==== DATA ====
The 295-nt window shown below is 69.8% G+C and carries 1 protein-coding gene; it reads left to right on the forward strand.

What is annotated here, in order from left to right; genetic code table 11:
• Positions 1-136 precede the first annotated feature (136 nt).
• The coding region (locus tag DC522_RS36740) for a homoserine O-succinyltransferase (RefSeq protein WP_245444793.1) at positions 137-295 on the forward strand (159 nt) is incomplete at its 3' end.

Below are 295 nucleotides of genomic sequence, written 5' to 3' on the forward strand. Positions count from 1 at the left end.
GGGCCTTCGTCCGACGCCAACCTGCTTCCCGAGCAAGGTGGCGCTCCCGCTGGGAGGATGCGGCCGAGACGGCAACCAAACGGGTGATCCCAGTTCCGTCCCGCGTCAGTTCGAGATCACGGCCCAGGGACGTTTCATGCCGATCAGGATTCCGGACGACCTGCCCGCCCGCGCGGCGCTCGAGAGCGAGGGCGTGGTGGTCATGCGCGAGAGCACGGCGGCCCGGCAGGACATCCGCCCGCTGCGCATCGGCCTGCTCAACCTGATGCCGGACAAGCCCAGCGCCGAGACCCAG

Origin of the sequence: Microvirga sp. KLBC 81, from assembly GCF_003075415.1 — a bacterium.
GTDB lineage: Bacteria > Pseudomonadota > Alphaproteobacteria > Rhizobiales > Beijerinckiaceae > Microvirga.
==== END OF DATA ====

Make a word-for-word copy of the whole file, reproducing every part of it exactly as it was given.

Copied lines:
The 295-nt window shown below is 69.8% G+C and carries 1 protein-coding gene; it reads left to right on the forward strand.

What is annotated here, in order from left to right; genetic code table 11:
• Positions 1-136 precede the first annotated feature (136 nt).
• The coding region (locus tag DC522_RS36740) for a homoserine O-succinyltransferase (RefSeq protein WP_245444793.1) at positions 137-295 on the forward strand (159 nt) is incomplete at its 3' end.

Below are 295 nucleotides of genomic sequence, written 5' to 3' on the forward strand. Positions count from 1 at the left end.
GGGCCTTCGTCCGACGCCAACCTGCTTCCCGAGCAAGGTGGCGCTCCCGCTGGGAGGATGCGGCCGAGACGGCAACCAAACGGGTGATCCCAGTTCCGTCCCGCGTCAGTTCGAGATCACGGCCCAGGGACGTTTCATGCCGATCAGGATTCCGGACGACCTGCCCGCCCGCGCGGCGCTCGAGAGCGAGGGCGTGGTGGTCATGCGCGAGAGCACGGCGGCCCGGCAGGACATCCGCCCGCTGCGCATCGGCCTGCTCAACCTGATGCCGGACAAGCCCAGCGCCGAGACCCAG

Origin of the sequence: Microvirga sp. KLBC 81, from assembly GCF_003075415.1 — a bacterium.
GTDB lineage: Bacteria > Pseudomonadota > Alphaproteobacteria > Rhizobiales > Beijerinckiaceae > Microvirga.